In this reduced-key QWERTY keyboard 132, only two of the letter keys, the “L” and “M” letters are associated with a single physical key, the remaining letters are paired together and associated with a single physical key. Each physical key generates a single keystroke signal. Thus, if a user presses the “GH/5” key, it is not clear whether the user meant to select the “G” key or the “H” key. Preferably, the device is programmed to select the “G” key as the default letter selection and the “H” key as the alternate letter selection.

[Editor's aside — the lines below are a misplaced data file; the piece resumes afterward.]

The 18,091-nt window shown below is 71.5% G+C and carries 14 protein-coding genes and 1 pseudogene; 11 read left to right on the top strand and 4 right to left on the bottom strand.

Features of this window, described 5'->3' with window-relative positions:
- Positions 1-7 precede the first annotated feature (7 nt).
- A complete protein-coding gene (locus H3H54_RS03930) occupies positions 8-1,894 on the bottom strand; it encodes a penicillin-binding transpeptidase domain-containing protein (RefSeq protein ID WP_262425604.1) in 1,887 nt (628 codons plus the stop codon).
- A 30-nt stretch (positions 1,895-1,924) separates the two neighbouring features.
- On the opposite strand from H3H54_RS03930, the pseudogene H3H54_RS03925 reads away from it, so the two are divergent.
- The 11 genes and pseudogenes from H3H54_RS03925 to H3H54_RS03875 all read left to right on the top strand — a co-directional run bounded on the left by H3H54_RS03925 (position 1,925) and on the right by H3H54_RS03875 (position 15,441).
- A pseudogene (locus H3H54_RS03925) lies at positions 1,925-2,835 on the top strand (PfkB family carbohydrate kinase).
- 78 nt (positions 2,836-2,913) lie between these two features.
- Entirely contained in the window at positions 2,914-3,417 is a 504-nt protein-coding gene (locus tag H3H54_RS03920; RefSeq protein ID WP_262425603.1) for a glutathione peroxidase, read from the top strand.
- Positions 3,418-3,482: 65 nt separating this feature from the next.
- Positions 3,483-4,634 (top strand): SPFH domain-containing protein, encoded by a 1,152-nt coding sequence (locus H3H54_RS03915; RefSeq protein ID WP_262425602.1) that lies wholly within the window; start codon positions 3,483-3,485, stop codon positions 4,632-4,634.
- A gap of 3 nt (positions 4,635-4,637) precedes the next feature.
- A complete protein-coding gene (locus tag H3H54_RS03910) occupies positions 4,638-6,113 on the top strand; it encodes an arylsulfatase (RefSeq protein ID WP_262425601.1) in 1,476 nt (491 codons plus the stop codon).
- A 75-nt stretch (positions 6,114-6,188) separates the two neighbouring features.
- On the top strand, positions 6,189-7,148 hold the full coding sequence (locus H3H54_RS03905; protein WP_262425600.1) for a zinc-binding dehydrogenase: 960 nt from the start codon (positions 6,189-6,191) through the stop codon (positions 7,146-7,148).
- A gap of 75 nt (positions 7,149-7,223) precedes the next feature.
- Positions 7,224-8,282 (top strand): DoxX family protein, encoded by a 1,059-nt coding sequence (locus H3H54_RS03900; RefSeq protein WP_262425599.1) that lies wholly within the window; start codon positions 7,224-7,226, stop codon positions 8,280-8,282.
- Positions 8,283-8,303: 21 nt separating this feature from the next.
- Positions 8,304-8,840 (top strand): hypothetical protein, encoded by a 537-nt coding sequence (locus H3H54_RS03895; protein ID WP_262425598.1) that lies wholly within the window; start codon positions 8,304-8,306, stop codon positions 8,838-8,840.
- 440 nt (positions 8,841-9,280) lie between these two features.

FIG. 3 is a sample flow diagram 200 of a method of selecting a letter associated with a reduced-key keyboard. The method may be used with a mobile device 100 having a reduced-key QWERTY keyboard, for example, such as the keyboard 132 shown in FIG. 2, in which many of the keys include a default letter and at least one alternate letter selection. At step 202, the user of the device 100 selects a letter key. The device then displays the default letter in step 204, which is typically the first letter associated with the selected key. For example, if the user selects the “D/F” key at column 302B and row 300B of FIG. 2, the device will typically display the first letter associated with that key as the default, which is the letter “D.” The user then selects another key at step 206. At step 208, the device determines whether the user selected the backspace key 306 in step 206. If the user did not select the backspace key in step 206, then control passes back to step 204 and the default letter associated with the selected key is displayed. If, however, the user selected the backspace key 306, then control passes to step 210 and the user selects another key. The system then determines at step 212 if the user selected the same key in step 210 that was selected in step 202. If the key selected in step 212 is a different key than selected in step 202, then control passes to step 204 and the default letter associated with the selected key from step 212 is displayed in place of the default letter associated with the key selected in step 202. If, however, the user selected the same key in step 212 that was selected in step 202, then the system substitutes the alternate letter associated with the key selected in step 202 for the default letter in step 214 and control reverts to step 202 for a new letter selection.